How Hot Is Your (Compost) Heap?

Keep your compost temperature in check.

November 13, 2013

Q. What is the point of taking a compost pile’s temperature? What temperature should it be?

Cathy Munoz
Naperville, Illinois

A. When ingredients going into the compost pile include diseased or pest-infested plant matter and/or weed seeds, hot composting offers a way to deal with those problem organisms so they don’t return to your garden in the finished compost. Frequent aeration—achieved by turning the pile—and temperature monitoring are necessary to ensure that hot, or thermal, composting controls bad actors like weeds and diseases without producing so much heat that the compost bursts into flame.

Elaine Ingham, Ph.D., chief scientist at the Rodale Institute, compares a thermal compost pile to a lively party scene: “Just think about any crowded bar, with people dancing, partying, and getting rowdy, and think of the heat that can be generated in a place like that,” Ingham says. That’s what happens in a compost pile where nitrogen-containing foods such as legumes, seed meals, and manures get the party started by boosting the activity of the decomposers in the pile. As bacteria and fungi grow and reproduce rapidly under the influence of high-nitrogen organic materials, heat is released.

To generate the heat needed to thoroughly process problem ingredients, Ingham notes, the party in your compost pile has to go for 10 to 15 days. This takes quite a bit of food, and the pile needs to be turned at least five times during those 2 weeks to get oxygen back into the pile and to cool things off a bit. “Also, the pile needs to be evened out, so the really hot spots get mixed with the ‘wallflowers,’” she continues.

After a compost pile is constructed, rising temperatures within the pile indicate that microbes have begun to break down the organic materials. Regular temperature monitoring lets you make sure the decomposers are at work long enough to kill diseases, pests, parasites, weed seeds, and pest nematodes. While experienced compost chefs may be able to judge their pile’s temperature by feel, a 20-inch compost thermometer is a worthwhile investment of about $30 to provide a more reliable measurement of temperatures within a heap. Composting fanatics might opt to splurge on a thermometer with a 3-foot probe, costing $120 or more and able to take readings from deeper within a pile. Using the thermometer’s long probe, monitor the compost daily during the first week to 10 days to see if the interior of the pile remains in the desirable range of 140°F to 160°F.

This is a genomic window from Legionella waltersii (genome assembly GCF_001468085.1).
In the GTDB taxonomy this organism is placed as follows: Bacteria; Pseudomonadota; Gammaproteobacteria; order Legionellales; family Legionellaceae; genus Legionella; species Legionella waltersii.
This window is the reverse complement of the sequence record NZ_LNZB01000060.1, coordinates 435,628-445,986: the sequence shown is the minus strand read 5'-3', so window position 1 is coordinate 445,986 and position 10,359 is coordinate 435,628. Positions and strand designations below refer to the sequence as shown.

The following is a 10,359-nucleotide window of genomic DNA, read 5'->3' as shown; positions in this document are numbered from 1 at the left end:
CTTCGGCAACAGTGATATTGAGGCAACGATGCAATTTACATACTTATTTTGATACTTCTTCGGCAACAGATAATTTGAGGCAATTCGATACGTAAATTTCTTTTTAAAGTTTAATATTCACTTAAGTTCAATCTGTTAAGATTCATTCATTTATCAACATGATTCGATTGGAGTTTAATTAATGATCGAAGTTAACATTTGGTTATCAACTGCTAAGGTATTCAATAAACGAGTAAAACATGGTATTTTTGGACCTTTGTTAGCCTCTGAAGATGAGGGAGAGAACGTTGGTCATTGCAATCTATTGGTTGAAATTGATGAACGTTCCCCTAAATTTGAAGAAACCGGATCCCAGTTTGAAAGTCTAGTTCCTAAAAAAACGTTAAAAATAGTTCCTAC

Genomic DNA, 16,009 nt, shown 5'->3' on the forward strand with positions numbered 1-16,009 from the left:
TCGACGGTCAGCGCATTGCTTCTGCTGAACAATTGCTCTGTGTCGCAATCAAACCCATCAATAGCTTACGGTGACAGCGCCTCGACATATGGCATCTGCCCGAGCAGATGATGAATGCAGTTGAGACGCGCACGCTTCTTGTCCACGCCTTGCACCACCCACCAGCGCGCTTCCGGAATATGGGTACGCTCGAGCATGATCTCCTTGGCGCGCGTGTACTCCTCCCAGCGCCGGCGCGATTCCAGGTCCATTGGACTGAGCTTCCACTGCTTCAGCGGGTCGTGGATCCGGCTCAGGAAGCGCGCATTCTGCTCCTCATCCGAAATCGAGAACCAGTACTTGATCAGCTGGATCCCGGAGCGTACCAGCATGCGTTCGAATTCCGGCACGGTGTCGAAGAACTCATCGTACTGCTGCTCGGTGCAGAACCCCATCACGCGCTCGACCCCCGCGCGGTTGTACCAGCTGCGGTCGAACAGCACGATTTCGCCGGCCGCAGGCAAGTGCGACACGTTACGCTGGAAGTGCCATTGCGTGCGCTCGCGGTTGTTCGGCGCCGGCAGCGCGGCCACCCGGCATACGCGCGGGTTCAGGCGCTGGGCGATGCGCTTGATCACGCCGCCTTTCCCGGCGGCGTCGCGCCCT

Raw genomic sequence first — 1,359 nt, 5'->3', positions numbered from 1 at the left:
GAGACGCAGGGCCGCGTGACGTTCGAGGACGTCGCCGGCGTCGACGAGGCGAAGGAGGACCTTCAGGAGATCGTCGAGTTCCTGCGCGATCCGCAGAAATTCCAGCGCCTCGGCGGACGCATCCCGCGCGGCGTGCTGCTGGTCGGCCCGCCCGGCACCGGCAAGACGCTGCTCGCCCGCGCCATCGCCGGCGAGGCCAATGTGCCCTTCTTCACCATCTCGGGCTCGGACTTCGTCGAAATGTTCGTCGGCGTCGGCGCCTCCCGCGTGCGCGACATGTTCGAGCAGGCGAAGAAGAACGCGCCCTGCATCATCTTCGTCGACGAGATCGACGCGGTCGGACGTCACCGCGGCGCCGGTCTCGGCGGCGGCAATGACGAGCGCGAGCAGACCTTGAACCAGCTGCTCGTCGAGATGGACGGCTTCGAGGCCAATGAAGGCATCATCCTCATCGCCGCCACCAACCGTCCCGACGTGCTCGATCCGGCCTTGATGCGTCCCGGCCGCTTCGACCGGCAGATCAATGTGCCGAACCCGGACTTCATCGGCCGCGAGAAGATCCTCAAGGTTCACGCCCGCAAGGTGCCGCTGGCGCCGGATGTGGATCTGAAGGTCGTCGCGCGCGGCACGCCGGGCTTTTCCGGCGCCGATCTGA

Your compost pile can get too hot, Ingham cautions. “If the pile starts getting into the range of 160 to 165 degrees, the organisms are growing so fast that they can use up the oxygen in the pile, causing the good-guy aerobic organisms to start to go dormant or die.” Then the anaerobic bacteria and yeasts (the anaerobic forms of fungi) start growing and, sooner or later, alcohol will be produced. “There are hundreds of different kinds of alcohols that these anaerobic organisms can make, and some have a heat of combustion around 180°F,” warns Ingham. “If the pile is anaerobic and temperatures reach 180°F or thereabouts, it is very likely that the pile will spontaneously combust.” To prevent this from happening, turn the pile if its temperature exceeds 165 degrees F.

Conversely, a pile that is short on nitrogen-rich ingredients may never reach the thermal range needed to wipe out pathogens and weedy seeds. If things aren’t heating up, it’s time to mix in some high-nitrogen materials, such as fresh grass clippings, legumes, cottonseed meal, or manure, as you moisten and aerate the pile.

After your first attempt at thermal composting, Ingham says, you figure out how much high-nitrogen “party” food, green bacterial food, and woody, high-carbon food to add to make things heat up. “Monitoring temperature takes mere minutes,” Ingham concludes, “but is essential to letting you know when you need to turn the pile or add party foods to keep things just right for your guests.”

Originally published in Organic Gardening magazine, December 2013/January 2014
Photo: (cc) nancybeetoo/flickr